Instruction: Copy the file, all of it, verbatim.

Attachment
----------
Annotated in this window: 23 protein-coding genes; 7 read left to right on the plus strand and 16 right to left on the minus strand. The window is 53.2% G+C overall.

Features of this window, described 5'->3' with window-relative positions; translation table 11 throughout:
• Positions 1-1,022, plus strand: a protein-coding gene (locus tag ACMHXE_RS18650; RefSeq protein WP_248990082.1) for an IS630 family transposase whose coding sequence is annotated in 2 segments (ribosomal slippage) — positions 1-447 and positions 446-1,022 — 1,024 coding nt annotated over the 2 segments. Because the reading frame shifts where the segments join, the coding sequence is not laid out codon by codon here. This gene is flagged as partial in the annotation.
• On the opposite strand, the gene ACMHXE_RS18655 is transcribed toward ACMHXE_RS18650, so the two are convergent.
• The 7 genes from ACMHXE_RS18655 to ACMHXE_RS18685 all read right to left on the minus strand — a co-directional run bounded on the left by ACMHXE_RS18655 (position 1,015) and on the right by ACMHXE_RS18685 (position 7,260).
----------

Annotated in this window: 23 protein-coding genes; 7 read left to right on the plus strand and 16 right to left on the minus strand. The window is 53.2% G+C overall.

Features of this window, described 5'->3' with window-relative positions; translation table 11 throughout:
• Positions 1-1,022, plus strand: a protein-coding gene (locus tag ACMHXE_RS18650; RefSeq protein WP_248990082.1) for an IS630 family transposase whose coding sequence is annotated in 2 segments (ribosomal slippage) — positions 1-447 and positions 446-1,022 — 1,024 coding nt annotated over the 2 segments. Because the reading frame shifts where the segments join, the coding sequence is not laid out codon by codon here. This gene is flagged as partial in the annotation.
• On the opposite strand, the gene ACMHXE_RS18655 is transcribed toward ACMHXE_RS18650, so the two are convergent.
• The 7 genes from ACMHXE_RS18655 to ACMHXE_RS18685 all read right to left on the minus strand — a co-directional run bounded on the left by ACMHXE_RS18655 (position 1,015) and on the right by ACMHXE_RS18685 (position 7,260).